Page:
This website boasts that kleen kanteens are three things: healthiest for you, of the highest quality and eco friendly. Because they’re made of food-grade stainless steel, they don’t need to be line with anything. This makes them safer for you to drink and 100% recyclable. This has an impact on the environment because not only do you save the planet from your portion of bottled water but if you decide you don’t like your kleen kanteen then you can recycle it.
Overall, this website its self is very effective. It is simple to use and conveys all of the features and options well. There are tons of choices so that each person can customize their own kanteen with all of the attributes they want and none that they don’t. I have personally seen them almost more than I see nalgene bottles. It is a great and well designed website.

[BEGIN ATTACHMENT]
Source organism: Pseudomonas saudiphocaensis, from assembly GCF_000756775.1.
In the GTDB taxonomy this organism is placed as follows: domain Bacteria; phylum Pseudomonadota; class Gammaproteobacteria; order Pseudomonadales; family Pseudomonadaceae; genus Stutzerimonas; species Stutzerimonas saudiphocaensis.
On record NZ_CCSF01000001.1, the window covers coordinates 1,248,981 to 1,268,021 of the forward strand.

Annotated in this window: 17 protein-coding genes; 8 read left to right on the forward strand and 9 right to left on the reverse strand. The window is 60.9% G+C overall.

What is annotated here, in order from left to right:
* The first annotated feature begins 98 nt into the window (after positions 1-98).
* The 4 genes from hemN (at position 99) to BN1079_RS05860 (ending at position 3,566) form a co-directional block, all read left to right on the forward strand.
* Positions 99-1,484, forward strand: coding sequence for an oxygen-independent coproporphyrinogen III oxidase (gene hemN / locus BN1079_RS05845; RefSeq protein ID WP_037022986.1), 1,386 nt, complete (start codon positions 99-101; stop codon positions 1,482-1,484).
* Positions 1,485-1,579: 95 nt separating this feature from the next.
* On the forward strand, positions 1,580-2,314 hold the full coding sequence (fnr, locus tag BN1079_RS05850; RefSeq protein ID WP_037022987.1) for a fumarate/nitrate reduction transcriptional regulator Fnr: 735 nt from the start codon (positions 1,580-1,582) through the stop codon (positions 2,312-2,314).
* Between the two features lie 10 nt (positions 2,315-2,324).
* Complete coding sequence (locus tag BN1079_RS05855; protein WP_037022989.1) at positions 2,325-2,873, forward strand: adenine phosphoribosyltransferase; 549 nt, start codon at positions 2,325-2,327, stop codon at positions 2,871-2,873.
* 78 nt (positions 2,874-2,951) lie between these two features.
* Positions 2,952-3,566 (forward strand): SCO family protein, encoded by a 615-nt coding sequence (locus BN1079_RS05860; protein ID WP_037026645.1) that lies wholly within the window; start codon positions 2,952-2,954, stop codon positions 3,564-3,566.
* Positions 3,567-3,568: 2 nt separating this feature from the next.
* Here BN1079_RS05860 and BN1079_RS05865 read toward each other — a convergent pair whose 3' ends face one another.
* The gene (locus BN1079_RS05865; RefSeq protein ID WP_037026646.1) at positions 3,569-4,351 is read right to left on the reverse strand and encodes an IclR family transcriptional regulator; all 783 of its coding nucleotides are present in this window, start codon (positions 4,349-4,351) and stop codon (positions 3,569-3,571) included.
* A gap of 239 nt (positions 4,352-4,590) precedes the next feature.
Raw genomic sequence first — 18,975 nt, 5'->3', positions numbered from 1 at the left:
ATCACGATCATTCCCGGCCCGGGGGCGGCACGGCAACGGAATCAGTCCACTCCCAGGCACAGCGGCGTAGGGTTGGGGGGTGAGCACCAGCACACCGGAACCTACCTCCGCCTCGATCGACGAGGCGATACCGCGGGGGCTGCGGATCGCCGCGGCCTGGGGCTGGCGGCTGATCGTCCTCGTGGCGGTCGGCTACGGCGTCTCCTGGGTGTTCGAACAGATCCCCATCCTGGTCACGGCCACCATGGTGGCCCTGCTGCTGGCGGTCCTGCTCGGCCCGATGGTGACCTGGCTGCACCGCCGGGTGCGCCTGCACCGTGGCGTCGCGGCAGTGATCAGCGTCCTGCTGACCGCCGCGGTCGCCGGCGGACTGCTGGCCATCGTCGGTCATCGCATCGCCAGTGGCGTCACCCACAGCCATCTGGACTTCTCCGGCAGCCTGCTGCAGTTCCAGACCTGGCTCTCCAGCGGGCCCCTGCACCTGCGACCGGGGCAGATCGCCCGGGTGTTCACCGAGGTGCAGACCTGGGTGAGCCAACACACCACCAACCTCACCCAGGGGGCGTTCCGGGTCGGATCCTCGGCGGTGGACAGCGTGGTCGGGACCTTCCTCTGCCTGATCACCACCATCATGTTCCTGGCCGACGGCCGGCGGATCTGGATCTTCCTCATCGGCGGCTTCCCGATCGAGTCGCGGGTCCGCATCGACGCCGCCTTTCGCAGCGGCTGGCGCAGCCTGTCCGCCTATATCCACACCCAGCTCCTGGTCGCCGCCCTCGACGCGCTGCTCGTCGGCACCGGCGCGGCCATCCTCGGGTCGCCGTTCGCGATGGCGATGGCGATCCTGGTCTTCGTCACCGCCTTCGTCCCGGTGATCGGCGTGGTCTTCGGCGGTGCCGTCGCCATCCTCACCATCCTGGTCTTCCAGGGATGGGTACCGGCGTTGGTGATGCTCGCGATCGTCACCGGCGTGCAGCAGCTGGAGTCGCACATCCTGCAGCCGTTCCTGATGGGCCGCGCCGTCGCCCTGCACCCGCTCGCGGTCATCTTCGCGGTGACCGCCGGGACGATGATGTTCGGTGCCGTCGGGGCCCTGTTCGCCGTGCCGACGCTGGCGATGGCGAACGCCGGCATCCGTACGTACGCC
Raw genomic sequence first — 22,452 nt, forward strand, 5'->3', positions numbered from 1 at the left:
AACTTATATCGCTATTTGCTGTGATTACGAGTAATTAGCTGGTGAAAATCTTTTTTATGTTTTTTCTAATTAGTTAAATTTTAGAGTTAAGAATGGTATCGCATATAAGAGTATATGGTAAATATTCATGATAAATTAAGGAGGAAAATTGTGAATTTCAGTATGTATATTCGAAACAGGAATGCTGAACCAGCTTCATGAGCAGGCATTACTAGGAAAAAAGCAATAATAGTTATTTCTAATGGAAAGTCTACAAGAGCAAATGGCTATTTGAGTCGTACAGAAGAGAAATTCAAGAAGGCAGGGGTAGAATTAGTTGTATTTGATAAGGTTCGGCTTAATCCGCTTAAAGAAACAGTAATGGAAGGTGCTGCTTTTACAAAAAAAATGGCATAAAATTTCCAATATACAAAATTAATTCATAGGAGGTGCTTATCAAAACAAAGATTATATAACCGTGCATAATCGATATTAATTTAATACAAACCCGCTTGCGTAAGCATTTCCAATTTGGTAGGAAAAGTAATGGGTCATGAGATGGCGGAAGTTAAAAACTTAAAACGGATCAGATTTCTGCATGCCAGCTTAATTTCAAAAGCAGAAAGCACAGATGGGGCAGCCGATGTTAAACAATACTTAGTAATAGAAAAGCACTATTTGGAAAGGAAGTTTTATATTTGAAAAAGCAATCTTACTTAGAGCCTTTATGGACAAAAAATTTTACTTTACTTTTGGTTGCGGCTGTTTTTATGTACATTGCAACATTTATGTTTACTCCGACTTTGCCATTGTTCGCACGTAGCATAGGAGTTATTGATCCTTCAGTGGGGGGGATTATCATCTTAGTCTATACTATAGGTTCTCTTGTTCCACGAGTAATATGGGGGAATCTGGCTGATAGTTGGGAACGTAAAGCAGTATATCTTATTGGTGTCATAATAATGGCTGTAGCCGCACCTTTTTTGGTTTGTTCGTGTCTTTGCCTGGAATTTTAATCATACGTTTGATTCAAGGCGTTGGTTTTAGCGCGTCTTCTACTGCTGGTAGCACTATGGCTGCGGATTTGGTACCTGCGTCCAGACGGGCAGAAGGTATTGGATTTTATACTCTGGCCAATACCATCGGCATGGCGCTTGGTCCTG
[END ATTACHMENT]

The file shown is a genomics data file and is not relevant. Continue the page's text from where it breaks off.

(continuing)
“Fast Food,” by Mike Rdsenwald is an entertaining and mind blowing article. It is aimed at everyday people. The title tricks you into thinking that maybe it another McDonalds article or something when it fact, its about eco friendly, biodegradable formula one racecars! It is effective because the title catches you and the article keeps you reading. Its almost so unbelievable that you have to finish reading. The implications are that we may be moving into an age where you can you your garden to build a car (at least most of a car anyway). I have to wonder what this could potentially do to the cost of food. Its like the demand for corn when ethanol was new. Corn was not only used for food but for fuel as well and this drove up the price of corn because it was being torn so many ways. What should we expect for the price of carrots and vegetable oil? I would like to next research the viability of using vegetables and nut shells as car parts. How cost effective is this process and is it a good economic tradeoff? What are the opportunity costs that go along with this and could the funds be better spent on a more efficient process?